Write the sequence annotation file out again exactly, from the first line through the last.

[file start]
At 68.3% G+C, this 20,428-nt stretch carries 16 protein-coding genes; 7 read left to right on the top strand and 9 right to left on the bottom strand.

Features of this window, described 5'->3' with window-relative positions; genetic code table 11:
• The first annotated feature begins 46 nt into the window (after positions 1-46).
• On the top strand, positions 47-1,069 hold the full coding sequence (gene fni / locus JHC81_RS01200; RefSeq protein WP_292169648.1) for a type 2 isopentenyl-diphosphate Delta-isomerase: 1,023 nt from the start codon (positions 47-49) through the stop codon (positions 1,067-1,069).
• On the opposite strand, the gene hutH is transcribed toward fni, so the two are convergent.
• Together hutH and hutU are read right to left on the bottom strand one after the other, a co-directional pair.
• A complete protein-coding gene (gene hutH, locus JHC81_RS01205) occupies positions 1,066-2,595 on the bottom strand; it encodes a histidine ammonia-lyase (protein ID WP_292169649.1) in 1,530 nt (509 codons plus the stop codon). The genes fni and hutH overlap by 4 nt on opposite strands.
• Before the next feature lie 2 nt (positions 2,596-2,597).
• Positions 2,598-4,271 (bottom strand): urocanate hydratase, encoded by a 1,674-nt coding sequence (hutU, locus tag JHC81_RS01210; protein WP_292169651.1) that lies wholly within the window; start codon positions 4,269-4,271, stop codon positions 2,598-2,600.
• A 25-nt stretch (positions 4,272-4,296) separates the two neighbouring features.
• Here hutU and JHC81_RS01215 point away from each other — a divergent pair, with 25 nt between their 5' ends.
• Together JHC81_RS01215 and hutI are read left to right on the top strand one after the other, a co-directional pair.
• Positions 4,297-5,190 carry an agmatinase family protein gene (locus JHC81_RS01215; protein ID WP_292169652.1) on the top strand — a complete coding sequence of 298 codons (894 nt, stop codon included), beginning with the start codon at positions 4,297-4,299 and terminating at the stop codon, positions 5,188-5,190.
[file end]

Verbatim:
At 68.3% G+C, this 20,428-nt stretch carries 16 protein-coding genes; 7 read left to right on the top strand and 9 right to left on the bottom strand.

Features of this window, described 5'->3' with window-relative positions; genetic code table 11:
• The first annotated feature begins 46 nt into the window (after positions 1-46).
• On the top strand, positions 47-1,069 hold the full coding sequence (gene fni / locus JHC81_RS01200; RefSeq protein WP_292169648.1) for a type 2 isopentenyl-diphosphate Delta-isomerase: 1,023 nt from the start codon (positions 47-49) through the stop codon (positions 1,067-1,069).
• On the opposite strand, the gene hutH is transcribed toward fni, so the two are convergent.
• Together hutH and hutU are read right to left on the bottom strand one after the other, a co-directional pair.
• A complete protein-coding gene (gene hutH, locus JHC81_RS01205) occupies positions 1,066-2,595 on the bottom strand; it encodes a histidine ammonia-lyase (protein ID WP_292169649.1) in 1,530 nt (509 codons plus the stop codon). The genes fni and hutH overlap by 4 nt on opposite strands.
• Before the next feature lie 2 nt (positions 2,596-2,597).
• Positions 2,598-4,271 (bottom strand): urocanate hydratase, encoded by a 1,674-nt coding sequence (hutU, locus tag JHC81_RS01210; protein WP_292169651.1) that lies wholly within the window; start codon positions 4,269-4,271, stop codon positions 2,598-2,600.
• A 25-nt stretch (positions 4,272-4,296) separates the two neighbouring features.
• Here hutU and JHC81_RS01215 point away from each other — a divergent pair, with 25 nt between their 5' ends.
• Together JHC81_RS01215 and hutI are read left to right on the top strand one after the other, a co-directional pair.
• Positions 4,297-5,190 carry an agmatinase family protein gene (locus JHC81_RS01215; protein ID WP_292169652.1) on the top strand — a complete coding sequence of 298 codons (894 nt, stop codon included), beginning with the start codon at positions 4,297-4,299 and terminating at the stop codon, positions 5,188-5,190.